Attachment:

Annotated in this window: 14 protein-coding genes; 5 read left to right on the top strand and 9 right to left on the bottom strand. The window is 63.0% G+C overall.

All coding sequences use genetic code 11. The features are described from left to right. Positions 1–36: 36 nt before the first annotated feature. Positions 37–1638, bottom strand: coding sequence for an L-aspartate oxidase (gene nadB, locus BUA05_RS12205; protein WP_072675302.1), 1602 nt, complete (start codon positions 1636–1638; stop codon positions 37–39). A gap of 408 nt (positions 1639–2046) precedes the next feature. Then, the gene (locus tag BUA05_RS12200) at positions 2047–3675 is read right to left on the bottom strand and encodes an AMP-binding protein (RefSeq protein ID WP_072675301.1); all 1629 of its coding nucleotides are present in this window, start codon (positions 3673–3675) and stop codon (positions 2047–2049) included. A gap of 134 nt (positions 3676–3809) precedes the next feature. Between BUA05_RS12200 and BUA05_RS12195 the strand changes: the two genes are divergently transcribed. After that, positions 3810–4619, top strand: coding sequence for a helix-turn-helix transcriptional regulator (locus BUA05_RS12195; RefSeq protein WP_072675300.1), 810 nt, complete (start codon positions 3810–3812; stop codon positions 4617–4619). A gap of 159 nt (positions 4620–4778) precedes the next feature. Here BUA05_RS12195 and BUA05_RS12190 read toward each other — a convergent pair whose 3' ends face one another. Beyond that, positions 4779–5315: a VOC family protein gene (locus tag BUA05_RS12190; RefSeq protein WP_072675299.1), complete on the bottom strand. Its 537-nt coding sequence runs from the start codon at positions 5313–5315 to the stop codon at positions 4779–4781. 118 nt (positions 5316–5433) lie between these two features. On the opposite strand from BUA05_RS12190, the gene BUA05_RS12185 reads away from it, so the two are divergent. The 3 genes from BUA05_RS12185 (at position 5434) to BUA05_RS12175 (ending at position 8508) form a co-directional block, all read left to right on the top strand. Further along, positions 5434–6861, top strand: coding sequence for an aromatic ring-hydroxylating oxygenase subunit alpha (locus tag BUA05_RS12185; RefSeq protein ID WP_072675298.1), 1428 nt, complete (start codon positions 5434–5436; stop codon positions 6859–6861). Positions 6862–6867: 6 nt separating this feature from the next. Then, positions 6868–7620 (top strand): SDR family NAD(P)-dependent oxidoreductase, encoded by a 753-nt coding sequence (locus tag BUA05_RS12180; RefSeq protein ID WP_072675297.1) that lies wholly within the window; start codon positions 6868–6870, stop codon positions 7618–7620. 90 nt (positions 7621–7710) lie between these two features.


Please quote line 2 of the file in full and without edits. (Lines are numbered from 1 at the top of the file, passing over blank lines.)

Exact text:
All coding sequences use genetic code 11. The features are described from left to right. Positions 1–36: 36 nt before the first annotated feature. Positions 37–1638, bottom strand: coding sequence for an L-aspartate oxidase (gene nadB, locus BUA05_RS12205; protein WP_072675302.1), 1602 nt, complete (start codon positions 1636–1638; stop codon positions 37–39). A gap of 408 nt (positions 1639–2046) precedes the next feature. Then, the gene (locus tag BUA05_RS12200) at positions 2047–3675 is read right to left on the bottom strand and encodes an AMP-binding protein (RefSeq protein ID WP_072675301.1); all 1629 of its coding nucleotides are present in this window, start codon (positions 3673–3675) and stop codon (positions 2047–2049) included. A gap of 134 nt (positions 3676–3809) precedes the next feature. Between BUA05_RS12200 and BUA05_RS12195 the strand changes: the two genes are divergently transcribed. After that, positions 3810–4619, top strand: coding sequence for a helix-turn-helix transcriptional regulator (locus BUA05_RS12195; RefSeq protein WP_072675300.1), 810 nt, complete (start codon positions 3810–3812; stop codon positions 4617–4619). A gap of 159 nt (positions 4620–4778) precedes the next feature. Here BUA05_RS12195 and BUA05_RS12190 read toward each other — a convergent pair whose 3' ends face one another. Beyond that, positions 4779–5315: a VOC family protein gene (locus tag BUA05_RS12190; RefSeq protein WP_072675299.1), complete on the bottom strand. Its 537-nt coding sequence runs from the start codon at positions 5313–5315 to the stop codon at positions 4779–4781. 118 nt (positions 5316–5433) lie between these two features. On the opposite strand from BUA05_RS12190, the gene BUA05_RS12185 reads away from it, so the two are divergent. The 3 genes from BUA05_RS12185 (at position 5434) to BUA05_RS12175 (ending at position 8508) form a co-directional block, all read left to right on the top strand. Further along, positions 5434–6861, top strand: coding sequence for an aromatic ring-hydroxylating oxygenase subunit alpha (locus tag BUA05_RS12185; RefSeq protein ID WP_072675298.1), 1428 nt, complete (start codon positions 5434–5436; stop codon positions 6859–6861). Positions 6862–6867: 6 nt separating this feature from the next. Then, positions 6868–7620 (top strand): SDR family NAD(P)-dependent oxidoreductase, encoded by a 753-nt coding sequence (locus tag BUA05_RS12180; RefSeq protein ID WP_072675297.1) that lies wholly within the window; start codon positions 6868–6870, stop codon positions 7618–7620. 90 nt (positions 7621–7710) lie between these two features.